The Case for an Institutional Approach to DC Plan Investments. Is the institutional approach of investment management the “right” one at this time to help boost participants’ overall retirement readiness? According to a new white paper from PGIM, the Investment Management Business of Prudential Financial, the answer is yes.
In a paper titled “Defined Contribution Investments on Trial: In Defense of an Institutional Approach,” co-authored by PGIM Managing Director and Head of Institutional Defined Contribution Josh Cohen, CFA, and Institutional DC Analyst Matthew Perna, CFA, spell out the five characteristics of an institutional investment approach as being: outcome-oriented investments, broad asset class diversification, best-of-breed investment management, a thoughtful mix of active and passive options, and vehicle agnostic. Cohen and Perna make the “case” for an institutional approach from four perspectives: investment, fiduciary, wellness, and fairness:
- The Investment Case: Enhancing risk-adjusted performance — Most institutional portfolios include exposure to both active and passive management. In addition, active management comes at a higher cost, but the benefits of alpha over long horizons can be significant. Active managers have historically outperformed in down, volatile markets, which is a potential benefit to participants who are susceptible to stress, or sequence of return risk close to retirement age.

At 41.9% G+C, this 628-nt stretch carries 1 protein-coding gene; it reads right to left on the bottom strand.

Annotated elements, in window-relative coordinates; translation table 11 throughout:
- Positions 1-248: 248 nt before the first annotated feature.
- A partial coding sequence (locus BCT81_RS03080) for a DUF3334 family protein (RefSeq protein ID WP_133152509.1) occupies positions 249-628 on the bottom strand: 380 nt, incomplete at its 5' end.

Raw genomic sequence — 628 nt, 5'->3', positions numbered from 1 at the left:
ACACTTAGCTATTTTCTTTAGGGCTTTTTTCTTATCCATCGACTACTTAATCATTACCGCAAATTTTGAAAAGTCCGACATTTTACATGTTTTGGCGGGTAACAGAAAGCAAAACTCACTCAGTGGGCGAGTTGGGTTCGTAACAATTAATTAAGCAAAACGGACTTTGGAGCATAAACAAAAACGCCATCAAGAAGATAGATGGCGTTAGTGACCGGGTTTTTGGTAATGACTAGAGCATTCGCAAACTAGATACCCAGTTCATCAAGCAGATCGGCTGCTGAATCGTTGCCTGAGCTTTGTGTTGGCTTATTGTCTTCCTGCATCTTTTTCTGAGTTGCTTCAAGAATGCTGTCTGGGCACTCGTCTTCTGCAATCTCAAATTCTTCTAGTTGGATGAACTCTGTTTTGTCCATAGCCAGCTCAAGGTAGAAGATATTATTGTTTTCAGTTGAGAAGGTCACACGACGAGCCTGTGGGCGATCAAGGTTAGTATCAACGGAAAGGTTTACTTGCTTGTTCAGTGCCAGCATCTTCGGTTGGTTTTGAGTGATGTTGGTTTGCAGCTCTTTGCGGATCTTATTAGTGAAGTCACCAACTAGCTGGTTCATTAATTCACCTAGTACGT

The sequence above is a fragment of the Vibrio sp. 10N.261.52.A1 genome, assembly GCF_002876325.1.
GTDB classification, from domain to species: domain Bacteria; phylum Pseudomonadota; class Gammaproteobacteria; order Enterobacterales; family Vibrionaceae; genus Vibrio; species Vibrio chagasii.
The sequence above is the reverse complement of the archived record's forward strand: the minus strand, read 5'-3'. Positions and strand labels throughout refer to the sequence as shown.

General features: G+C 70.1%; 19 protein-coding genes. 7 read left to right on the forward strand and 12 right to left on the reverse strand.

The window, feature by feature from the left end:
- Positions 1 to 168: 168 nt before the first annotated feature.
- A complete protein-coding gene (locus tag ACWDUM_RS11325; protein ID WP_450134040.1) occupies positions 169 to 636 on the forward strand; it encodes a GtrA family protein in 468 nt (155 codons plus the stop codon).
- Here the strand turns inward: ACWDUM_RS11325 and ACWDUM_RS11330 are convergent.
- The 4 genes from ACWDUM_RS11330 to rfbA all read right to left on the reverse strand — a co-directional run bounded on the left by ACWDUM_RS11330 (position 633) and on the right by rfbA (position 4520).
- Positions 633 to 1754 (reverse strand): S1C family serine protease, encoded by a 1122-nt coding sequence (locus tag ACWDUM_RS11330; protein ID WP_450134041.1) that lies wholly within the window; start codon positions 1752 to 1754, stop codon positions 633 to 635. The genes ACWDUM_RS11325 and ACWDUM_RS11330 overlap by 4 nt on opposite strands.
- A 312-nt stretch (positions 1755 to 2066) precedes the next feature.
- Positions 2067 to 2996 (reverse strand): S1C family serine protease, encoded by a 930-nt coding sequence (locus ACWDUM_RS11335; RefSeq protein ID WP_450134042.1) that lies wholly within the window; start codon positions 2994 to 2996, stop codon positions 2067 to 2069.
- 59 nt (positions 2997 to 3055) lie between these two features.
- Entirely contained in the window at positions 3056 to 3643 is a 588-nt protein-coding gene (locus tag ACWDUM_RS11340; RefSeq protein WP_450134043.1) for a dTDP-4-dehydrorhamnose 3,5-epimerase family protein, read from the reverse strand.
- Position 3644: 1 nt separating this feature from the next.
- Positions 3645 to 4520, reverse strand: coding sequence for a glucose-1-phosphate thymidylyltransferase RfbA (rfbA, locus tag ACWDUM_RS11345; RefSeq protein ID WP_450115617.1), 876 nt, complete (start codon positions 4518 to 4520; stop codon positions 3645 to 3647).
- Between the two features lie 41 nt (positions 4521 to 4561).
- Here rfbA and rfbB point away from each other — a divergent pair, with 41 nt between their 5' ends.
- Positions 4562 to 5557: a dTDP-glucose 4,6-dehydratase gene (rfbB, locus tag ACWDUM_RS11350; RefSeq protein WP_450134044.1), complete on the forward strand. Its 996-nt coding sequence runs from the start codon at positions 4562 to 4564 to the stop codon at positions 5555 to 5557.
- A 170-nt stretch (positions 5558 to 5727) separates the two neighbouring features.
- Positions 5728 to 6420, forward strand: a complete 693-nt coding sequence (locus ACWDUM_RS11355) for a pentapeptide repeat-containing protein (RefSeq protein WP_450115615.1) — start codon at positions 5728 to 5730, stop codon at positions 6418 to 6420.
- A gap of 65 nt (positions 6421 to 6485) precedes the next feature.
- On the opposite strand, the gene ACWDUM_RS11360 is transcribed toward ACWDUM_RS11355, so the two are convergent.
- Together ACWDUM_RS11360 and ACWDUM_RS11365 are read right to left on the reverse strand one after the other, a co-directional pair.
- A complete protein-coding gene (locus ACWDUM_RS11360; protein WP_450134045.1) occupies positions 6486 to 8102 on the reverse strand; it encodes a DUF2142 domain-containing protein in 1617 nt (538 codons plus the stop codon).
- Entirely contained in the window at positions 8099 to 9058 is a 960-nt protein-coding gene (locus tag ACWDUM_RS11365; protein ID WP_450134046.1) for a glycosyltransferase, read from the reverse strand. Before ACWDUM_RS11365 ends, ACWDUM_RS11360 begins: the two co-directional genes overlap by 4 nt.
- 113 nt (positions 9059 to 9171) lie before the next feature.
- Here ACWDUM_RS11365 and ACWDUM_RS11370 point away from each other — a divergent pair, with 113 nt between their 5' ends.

- The Fiduciary Case: Putting the interests of participants first — This section highlights the trend of plan sponsors moving toward a simpler investment approach and points out how this actually creates more legal risk because it has put sponsors’ interests ahead of participants’ and jeopardized retirement outcomes.
- The Wellness Case: Improving retirement readiness — Cohen and Perna aptly observe that employees are stressed about being financially prepared for retirement and that 401(k) savings rates are lower than they should be. As such, the number of employees delaying retirement is on the rise, resulting in higher costs for employers. One way to improve retirement readiness is for sponsors to take a vehicle agnostic to investment menu design, according to the authors.
- The Fairness Case: Bringing institutional solutions to individual participants — Cohen and Perna suggest that plan sponsors consider their peers’ portfolios when designing investment options, particularly with regard to extended credit sectors, alternatives, and private assets. They give the example of private real estate, which has historically been a strategic allocation in institutional portfolios and also commonly used by individuals to build wealth.
Plan sponsors who want to learn more about the institutional approach to DC plan investments can download the full version of the white paper here. As the authors state in the paper’s introduction: “… we make a case for why adopting an institutional approach in investment design, relative to a simple approach, is crucial for improving retirement outcomes for participants. By making this shift, plan sponsors will be more equipped to meet fiduciary responsibilities, encourage a mindset towards financial wellness, and practice fairness. More importantly, plan sponsors should adopt the approach used by their institutional peers in building investment solutions if they want to be successful at helping participants meet their retirement liabilities and manage key risks.”